TL;DR – Everyone will age, including you and me.
Earlier this week, a letter titled “Seniors should not stand in the way of younger staff” was published on the Straits Times Forum.
This letter was written in response to the announcement that the retirement and re-employment ages for Singapore workers will be progressively raised to 65 and 70 years old respectively under the law, to allow older Singaporeans who wish to continue working to do so.
In the forum letter, the writer Mr Francis Cheng opined that older workers, who can afford to retire early, should not “cling” on to their jobs and stand in the way of younger workers.
The letter has triggered quite some reactions amongst netizens, including a response from NTUC Deputy Secretary-General Heng Chee How who has been championing for the mature workers.
In reply to Mr Francis Cheng’s forum letter and another letter written by Mr Paul Heng titled “Rights and fairness play a role in retirement and re-employment”, the labour MP wrote that he believes that Singapore and Singaporeans will do better when we address age-fair employment through the lens of “enablement” more than that of “entitlement”.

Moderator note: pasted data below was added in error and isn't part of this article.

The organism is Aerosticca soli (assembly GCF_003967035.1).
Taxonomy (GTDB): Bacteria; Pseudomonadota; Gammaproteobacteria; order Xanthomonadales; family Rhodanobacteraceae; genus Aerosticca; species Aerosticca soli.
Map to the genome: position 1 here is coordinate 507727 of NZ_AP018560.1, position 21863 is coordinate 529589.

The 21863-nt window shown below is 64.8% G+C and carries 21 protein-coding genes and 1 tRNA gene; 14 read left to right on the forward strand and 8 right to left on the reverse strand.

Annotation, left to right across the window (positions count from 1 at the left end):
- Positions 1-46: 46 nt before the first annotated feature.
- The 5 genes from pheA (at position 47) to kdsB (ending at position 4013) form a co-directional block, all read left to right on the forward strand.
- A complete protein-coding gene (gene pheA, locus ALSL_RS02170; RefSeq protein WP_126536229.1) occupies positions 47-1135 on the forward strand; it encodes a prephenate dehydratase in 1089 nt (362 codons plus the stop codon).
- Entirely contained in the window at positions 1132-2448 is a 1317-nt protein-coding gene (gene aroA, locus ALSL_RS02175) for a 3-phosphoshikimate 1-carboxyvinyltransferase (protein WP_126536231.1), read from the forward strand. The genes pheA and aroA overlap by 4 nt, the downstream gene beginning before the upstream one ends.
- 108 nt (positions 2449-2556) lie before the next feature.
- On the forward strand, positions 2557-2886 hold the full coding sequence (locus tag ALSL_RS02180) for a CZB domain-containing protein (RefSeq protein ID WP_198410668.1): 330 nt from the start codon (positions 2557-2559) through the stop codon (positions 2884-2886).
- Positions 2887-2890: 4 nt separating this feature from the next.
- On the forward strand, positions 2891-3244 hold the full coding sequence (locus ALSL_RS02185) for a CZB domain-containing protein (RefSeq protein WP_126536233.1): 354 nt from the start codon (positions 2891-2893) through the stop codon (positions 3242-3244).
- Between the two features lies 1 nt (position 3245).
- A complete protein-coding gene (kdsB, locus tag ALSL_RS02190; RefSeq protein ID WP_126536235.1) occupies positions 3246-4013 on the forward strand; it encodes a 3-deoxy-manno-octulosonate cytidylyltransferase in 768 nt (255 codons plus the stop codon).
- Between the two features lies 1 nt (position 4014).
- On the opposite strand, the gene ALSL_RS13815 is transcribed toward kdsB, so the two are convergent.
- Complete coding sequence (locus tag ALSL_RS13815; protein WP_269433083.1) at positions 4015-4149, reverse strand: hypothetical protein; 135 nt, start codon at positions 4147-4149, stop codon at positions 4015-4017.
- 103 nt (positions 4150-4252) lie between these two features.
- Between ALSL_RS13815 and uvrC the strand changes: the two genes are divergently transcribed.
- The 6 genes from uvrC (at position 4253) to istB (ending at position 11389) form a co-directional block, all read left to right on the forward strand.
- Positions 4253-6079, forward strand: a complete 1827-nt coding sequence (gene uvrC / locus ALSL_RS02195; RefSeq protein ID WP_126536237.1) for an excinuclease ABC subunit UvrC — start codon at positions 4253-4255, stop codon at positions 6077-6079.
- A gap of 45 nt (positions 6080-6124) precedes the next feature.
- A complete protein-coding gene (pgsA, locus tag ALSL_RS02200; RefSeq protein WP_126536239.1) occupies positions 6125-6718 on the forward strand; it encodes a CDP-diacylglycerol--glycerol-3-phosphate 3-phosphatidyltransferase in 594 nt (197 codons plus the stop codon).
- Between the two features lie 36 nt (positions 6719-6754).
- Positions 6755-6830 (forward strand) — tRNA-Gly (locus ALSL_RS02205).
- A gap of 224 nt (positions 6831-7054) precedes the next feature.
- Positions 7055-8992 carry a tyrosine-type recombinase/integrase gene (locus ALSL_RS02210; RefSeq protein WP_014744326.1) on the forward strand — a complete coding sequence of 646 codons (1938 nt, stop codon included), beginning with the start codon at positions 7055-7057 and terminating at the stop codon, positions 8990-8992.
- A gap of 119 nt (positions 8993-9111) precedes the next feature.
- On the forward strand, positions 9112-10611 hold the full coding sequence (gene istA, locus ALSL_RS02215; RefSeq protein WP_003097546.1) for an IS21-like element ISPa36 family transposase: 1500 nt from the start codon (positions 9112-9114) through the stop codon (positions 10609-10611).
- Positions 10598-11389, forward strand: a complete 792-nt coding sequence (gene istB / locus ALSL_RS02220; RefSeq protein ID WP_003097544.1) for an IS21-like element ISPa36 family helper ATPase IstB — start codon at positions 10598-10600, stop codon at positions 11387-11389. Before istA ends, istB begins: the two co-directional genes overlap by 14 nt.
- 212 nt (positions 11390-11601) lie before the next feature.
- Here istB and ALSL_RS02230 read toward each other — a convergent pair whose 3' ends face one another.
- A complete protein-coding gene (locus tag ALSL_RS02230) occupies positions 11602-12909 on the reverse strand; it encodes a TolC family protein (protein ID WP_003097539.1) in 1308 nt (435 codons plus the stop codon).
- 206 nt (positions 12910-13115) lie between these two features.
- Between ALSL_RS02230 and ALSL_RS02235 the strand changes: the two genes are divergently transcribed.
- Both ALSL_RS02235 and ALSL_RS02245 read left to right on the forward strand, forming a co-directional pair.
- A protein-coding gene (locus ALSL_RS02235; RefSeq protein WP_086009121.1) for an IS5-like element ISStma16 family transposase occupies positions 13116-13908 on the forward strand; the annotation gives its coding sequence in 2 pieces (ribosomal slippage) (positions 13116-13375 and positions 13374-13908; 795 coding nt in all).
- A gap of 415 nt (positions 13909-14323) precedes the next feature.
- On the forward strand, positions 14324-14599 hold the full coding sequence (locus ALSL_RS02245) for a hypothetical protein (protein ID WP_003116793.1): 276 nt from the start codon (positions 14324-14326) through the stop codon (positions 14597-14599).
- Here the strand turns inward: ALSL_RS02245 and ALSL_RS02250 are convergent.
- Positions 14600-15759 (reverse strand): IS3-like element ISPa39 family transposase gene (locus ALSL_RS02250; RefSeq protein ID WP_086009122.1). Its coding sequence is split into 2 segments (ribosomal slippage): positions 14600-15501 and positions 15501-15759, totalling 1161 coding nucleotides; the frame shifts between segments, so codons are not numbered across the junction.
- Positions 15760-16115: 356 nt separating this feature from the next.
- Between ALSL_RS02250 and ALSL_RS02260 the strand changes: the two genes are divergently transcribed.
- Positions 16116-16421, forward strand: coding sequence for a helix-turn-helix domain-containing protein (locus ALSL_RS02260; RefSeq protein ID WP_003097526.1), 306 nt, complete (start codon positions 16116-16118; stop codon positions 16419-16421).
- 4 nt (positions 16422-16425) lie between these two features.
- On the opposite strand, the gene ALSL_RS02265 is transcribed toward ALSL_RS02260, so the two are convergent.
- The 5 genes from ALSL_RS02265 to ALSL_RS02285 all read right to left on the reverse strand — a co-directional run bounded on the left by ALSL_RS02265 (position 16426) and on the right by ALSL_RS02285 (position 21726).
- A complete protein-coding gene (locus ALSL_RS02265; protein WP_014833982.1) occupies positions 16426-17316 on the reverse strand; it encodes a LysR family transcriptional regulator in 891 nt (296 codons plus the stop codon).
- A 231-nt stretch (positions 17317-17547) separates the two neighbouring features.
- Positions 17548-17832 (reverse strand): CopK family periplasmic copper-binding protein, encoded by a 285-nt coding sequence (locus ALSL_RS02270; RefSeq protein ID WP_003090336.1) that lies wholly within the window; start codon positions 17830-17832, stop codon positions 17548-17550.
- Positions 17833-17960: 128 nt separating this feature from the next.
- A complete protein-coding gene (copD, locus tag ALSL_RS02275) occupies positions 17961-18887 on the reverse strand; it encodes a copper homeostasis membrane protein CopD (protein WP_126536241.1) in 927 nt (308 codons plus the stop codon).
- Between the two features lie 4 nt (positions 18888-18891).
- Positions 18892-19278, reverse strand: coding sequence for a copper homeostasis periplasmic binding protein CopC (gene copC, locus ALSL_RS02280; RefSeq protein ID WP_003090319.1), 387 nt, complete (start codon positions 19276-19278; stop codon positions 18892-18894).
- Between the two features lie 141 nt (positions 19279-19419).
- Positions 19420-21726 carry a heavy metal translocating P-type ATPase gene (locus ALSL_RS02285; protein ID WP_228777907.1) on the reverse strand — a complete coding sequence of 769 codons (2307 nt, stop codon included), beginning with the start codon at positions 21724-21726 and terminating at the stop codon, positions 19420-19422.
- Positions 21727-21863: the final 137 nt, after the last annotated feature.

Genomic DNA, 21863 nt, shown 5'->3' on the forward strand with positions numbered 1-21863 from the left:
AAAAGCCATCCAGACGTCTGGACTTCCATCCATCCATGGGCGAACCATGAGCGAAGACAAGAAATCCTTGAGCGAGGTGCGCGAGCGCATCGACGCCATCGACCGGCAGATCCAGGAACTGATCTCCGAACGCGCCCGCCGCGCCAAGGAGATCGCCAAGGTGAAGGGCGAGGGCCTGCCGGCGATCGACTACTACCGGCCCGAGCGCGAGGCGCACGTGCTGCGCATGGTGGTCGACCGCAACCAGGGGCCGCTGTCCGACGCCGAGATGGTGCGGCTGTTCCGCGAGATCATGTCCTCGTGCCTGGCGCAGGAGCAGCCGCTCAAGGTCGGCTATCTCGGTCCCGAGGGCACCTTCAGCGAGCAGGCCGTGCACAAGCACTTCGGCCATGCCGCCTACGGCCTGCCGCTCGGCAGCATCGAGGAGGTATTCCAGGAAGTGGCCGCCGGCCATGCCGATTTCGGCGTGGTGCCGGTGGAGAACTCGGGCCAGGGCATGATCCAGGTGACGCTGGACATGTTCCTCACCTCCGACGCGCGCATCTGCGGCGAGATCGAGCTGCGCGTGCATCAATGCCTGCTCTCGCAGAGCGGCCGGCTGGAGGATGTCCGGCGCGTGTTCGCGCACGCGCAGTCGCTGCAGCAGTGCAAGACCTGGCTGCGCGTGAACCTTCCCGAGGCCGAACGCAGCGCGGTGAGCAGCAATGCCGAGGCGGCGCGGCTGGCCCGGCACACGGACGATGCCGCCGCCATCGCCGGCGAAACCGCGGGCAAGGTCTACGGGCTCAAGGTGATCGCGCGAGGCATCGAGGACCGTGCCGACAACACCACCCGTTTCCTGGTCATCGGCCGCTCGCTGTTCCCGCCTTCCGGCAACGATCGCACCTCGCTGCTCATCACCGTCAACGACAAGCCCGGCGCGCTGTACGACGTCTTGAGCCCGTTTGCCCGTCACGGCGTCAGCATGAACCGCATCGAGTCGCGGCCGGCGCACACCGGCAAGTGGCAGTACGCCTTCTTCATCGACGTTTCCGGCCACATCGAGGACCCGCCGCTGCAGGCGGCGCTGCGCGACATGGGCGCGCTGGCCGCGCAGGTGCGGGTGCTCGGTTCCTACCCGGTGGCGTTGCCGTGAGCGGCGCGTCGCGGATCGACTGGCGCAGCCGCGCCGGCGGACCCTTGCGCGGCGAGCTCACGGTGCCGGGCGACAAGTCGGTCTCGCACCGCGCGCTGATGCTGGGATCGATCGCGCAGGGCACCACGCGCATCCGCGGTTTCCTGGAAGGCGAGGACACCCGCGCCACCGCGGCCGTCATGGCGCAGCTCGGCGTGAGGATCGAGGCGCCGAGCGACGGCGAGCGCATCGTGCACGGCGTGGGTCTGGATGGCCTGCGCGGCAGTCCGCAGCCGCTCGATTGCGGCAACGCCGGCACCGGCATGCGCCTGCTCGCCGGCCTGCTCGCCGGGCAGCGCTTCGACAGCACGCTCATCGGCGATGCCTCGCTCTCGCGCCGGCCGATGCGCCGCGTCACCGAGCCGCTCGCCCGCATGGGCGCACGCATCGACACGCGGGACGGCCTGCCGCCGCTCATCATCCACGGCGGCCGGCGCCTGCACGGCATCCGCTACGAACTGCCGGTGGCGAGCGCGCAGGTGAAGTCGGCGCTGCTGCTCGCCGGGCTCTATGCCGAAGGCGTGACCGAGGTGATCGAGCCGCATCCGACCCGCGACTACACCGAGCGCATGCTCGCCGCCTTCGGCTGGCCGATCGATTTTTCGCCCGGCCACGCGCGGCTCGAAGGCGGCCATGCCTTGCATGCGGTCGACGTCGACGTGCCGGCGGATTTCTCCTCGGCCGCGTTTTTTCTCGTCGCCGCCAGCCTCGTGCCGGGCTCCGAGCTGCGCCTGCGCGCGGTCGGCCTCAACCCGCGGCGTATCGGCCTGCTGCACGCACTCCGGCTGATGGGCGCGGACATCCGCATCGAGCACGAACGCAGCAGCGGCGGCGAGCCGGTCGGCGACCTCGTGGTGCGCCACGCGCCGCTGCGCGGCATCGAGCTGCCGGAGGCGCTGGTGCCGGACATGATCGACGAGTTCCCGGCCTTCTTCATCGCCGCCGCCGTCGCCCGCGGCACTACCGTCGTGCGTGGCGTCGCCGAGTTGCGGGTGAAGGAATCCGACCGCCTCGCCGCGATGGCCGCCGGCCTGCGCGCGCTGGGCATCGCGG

He added that to ensure that workers of all ages can continue to deliver value on the job amid endless changes to business models, job designs, work processes and technology, employers, unions and workers must play an active role in timely, purposeful skills-building. And with a better and correctly skilled workforce, companies will then have a greater ability to outdo their competitors and grow, which will translate into more jobs and promotional opportunities for all who work with them.
This is the critical “enablement” for companies and workers of all ages to move away from a zero-sum mindset and take actions that lead to sustainable win-win outcomes, added Heng.
Citing the Company Training Committee, an initiative launched in April 2019 by the NTUC as an enabler, Heng shared that the NTUC’s network of company training committees is a mechanism that will power this “enablement” as it will give more mature workers the chance and choice to continue contributing at work and grow with their younger counterparts as they do so.
You may read his response letter in full here.